Last week, Mayor Brain revealed the new focus through his Facebook page, hailing the program as an opportunity to bring his Hays 2.0 vision to life in the community, a theme we suspect we will be hearing quite a bit about between now and the October 20th election date.
The full press release, along with comments from the participants in the program can be found here.
The recent "Pop Up" event one week ago on Third Avenue West provided Redesign Rupert with the first barometer of sorts of what the residents are looking for if the program is to resonate and become more than just another string of consultations and place making exercises.
For the downtown area, the need for a larger retail presence and public space dominated much of the findings, while waterfront desires include a boardwalk and public pier and more public gathering spots to enjoy the harbour that at times residents only get a glimpse of.
As Ms. Marlow works to deliver on those three goals for the Redesign plan, we'll track the developments from our archive page here, those listings also include our earlier notes on the work of the UNBC CDI program of phase one.
Our observations offer up some background to the work that has formed the foundation of the program, one which now moves towards that period of time where some results will be expected by the public for their investment both monetarily and in time and interest in the program.
It's convention season for BC municipal leaders as the province's elected officials, along with a string of BC government and opposition members prepare to take part in the UBCM convention at the Whistler Convention Centre
The theme for this years event is Communication, Collaboration and Cooperation and much of the focus will be put towards the increasing engagement between municipal government and the senior levels.
As we head towards convention week, we will offer up items of interest below culled from developments from the gathering set for Whistler from September 10 to 14.
Items from the blog focused on the North Coast and related to the convention can be found in this archive listed in their own section and, highlighted in red, our blog contributions to the theme will be marked by our blue NCR icon, allowing you to find them with a quick scan.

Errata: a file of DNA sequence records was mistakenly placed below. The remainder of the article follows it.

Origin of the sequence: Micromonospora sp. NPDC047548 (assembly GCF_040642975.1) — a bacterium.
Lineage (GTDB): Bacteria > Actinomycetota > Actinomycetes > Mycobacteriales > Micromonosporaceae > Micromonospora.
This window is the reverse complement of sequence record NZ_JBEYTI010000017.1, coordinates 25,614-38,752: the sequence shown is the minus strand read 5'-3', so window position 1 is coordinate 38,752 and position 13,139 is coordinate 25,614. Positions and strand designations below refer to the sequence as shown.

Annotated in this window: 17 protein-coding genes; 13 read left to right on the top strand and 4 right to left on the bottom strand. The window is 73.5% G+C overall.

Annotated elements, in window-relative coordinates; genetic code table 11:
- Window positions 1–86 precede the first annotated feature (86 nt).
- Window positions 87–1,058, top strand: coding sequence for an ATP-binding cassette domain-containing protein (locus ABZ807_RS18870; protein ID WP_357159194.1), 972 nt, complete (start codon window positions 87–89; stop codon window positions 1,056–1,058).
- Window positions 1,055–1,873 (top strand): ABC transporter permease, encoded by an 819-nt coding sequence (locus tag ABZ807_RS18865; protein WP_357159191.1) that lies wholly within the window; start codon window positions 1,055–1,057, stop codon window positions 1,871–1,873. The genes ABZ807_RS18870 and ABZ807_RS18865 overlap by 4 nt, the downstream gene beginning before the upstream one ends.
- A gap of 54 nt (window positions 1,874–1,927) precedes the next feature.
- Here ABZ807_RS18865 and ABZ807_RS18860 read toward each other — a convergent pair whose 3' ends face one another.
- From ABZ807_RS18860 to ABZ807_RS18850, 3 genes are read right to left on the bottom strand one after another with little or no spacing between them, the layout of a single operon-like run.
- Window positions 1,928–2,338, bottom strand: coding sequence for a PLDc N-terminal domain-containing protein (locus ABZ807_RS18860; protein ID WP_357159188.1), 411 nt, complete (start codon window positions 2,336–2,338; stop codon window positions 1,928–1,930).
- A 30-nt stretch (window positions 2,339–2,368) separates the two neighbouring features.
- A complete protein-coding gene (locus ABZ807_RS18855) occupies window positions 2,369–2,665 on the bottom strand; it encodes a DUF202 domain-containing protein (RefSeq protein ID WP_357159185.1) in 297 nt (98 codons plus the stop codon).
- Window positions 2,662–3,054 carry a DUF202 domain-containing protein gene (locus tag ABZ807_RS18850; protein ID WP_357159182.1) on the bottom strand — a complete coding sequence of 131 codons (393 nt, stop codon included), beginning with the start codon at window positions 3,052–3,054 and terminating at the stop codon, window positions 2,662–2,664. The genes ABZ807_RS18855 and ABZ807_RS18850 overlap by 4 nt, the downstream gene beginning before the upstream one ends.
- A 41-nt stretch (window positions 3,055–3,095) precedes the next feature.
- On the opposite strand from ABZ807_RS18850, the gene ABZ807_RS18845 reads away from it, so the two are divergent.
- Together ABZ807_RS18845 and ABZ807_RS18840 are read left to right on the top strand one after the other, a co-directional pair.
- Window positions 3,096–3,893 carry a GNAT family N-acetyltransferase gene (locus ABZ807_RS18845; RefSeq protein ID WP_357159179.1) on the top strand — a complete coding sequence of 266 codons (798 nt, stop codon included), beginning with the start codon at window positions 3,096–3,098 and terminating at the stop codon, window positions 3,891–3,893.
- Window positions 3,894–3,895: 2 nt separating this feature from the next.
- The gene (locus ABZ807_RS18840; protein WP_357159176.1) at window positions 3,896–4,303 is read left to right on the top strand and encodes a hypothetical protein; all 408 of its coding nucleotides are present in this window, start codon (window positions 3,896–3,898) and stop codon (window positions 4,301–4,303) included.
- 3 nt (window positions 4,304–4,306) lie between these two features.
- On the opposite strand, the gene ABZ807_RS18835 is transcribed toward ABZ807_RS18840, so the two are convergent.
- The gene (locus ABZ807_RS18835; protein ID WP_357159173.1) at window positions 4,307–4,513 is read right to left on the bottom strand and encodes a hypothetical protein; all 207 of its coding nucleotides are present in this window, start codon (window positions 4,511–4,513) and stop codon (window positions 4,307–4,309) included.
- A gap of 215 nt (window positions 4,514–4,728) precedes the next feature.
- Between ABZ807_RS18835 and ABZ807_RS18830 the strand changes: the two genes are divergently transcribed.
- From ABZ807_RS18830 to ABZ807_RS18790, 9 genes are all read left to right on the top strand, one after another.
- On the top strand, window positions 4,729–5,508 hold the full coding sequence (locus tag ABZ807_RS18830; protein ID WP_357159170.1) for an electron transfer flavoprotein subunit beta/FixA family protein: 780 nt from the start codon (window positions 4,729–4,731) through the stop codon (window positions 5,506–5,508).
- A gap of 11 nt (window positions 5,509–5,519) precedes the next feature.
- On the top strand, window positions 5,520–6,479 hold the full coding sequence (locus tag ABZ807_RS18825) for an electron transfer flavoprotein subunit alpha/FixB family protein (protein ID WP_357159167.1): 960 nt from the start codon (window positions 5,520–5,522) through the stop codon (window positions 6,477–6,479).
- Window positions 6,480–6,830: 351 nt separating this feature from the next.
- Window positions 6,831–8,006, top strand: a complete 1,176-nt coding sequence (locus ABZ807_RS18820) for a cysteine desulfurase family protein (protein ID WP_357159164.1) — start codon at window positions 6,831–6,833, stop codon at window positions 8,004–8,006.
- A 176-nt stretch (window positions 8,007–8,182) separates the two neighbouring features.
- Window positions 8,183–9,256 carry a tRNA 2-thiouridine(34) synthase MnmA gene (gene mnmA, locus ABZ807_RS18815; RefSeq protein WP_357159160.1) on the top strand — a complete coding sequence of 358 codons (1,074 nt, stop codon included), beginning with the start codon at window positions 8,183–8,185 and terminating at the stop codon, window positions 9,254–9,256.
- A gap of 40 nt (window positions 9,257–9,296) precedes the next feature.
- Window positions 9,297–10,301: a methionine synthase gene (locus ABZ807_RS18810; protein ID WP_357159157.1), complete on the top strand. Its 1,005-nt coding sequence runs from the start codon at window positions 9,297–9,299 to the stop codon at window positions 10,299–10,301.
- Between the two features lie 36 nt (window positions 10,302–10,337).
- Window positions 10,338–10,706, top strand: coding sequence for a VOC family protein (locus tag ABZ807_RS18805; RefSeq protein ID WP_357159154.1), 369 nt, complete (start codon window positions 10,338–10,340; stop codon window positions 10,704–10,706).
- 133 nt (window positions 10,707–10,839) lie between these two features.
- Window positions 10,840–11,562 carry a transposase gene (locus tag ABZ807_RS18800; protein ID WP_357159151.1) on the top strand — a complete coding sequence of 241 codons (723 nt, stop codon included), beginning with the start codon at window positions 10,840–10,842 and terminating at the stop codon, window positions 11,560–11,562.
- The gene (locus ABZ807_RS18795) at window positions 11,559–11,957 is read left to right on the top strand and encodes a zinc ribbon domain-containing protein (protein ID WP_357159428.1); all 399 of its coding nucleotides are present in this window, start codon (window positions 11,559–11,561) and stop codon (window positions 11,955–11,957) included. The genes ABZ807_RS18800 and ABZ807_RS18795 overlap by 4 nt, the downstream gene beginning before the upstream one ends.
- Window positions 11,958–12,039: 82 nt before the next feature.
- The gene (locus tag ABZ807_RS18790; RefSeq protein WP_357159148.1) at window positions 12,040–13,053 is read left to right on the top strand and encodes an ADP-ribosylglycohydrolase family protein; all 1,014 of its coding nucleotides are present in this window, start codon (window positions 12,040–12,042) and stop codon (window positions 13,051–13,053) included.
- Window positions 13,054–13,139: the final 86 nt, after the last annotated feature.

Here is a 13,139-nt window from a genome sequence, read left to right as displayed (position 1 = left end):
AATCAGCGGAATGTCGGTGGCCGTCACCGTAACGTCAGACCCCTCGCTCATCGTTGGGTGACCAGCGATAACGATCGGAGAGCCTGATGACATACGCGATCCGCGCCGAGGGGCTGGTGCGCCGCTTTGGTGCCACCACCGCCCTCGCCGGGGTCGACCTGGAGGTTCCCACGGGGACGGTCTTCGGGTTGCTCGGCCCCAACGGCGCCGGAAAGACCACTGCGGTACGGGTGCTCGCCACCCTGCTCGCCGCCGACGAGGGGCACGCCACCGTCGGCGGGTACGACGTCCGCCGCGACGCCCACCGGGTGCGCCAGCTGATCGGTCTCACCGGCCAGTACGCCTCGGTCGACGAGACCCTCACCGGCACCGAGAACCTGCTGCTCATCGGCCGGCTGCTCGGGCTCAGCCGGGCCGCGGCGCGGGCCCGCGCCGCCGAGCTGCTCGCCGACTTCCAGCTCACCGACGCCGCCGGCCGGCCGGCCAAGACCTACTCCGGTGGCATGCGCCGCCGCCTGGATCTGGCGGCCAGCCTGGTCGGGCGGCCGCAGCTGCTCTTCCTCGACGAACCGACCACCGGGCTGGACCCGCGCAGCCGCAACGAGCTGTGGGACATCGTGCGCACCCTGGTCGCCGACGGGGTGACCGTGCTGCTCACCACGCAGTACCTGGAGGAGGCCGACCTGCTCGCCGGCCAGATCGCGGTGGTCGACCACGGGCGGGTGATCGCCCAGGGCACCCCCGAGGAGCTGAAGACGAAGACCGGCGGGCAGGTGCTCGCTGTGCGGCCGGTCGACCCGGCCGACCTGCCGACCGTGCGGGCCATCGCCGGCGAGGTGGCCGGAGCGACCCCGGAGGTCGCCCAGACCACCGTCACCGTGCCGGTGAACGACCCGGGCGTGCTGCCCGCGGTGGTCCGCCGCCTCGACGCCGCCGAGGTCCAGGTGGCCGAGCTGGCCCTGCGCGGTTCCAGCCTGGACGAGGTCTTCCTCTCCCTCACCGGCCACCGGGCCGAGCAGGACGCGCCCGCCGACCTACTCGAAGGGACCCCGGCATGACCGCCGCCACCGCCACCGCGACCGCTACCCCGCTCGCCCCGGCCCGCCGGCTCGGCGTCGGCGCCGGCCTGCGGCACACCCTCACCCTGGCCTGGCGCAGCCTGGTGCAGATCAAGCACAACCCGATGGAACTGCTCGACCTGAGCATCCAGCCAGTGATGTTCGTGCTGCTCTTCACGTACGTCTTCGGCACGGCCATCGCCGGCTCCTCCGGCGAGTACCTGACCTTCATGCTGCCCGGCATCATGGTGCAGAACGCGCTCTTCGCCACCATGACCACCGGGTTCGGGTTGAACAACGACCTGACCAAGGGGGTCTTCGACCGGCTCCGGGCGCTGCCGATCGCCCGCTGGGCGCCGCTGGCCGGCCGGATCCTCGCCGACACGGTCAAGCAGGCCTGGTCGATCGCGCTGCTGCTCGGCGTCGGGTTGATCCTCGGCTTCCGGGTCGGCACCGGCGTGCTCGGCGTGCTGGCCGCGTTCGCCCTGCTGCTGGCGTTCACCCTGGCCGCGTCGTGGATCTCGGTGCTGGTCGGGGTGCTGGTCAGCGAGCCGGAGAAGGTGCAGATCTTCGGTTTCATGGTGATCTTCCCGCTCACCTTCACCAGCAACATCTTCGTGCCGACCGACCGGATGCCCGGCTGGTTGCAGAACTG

Items related to North Coast and Northwest involvement from other media sources will listed below in green typeface.
Notes of interest from other communities will be highlighted in orange .
Mr. Niesh who is serving his first term of office, announced his intention to be a candidate for Council in the October 20th Municipal election, making him the first of the Five sitting incumbent council members from 2014-2018 to formally advise of his plans.
He was followed two days later by Councillor Barry Cunningham, who made use of his Facebook page to announce his plans to seek another four years at City Hall, noting of his belief that the Mayor and Council have acted as a strong team since the 2014 election.
The remaining three council members and Mayor Lee Brain have yet to share their decision with the public, though in the case of Councillor Blair Mirau the decision on his political future could be made public following his late summer vacation plans, a process he outlined through his Facebook portal on Sunday.
While we await the decision of the remaining incumbents, one newcomer to municipal politics has already declared her intention to seek office, with Ms. Sarah Dantzer launching her candidacy last week, describing her political philosophy as that of a holistic environmentalist.
Sarah Dantzer is one of the early candidates to enter the field for this falls Municipal election
Active in a number of local initiatives, her most recent work in the community comes by way of the Overlook Community Garden, a program which she helped bring to the finish line earlier this month.
The announcement, which was made August 27th by the Quebec port, will see a section of port land known as the Beaumont sector expanded and turned into a container handling facility to build a new deepwater container terminal.
Don Krusel will be helping to steer the Port of Quebec City towards a new future in container terminal development, the former President and CEO of the Prince Rupert Port Authority was named to the post of Managing Director of the Quebec port's Container Terminal project this week
No timeline was revealed towards the project, but once completed, the fully intermodal will take advantage of direct access to major rail and highway networks.
Quebec City Port officials noted that the the Port of Québec is well positioned to serve as a gateway to the vast Great Lakes trade corridor, with the introduction of a new container terminal, the St. Lawrence River will finally boast a real alternative to the deepwater ports of the Eastern Seaboard.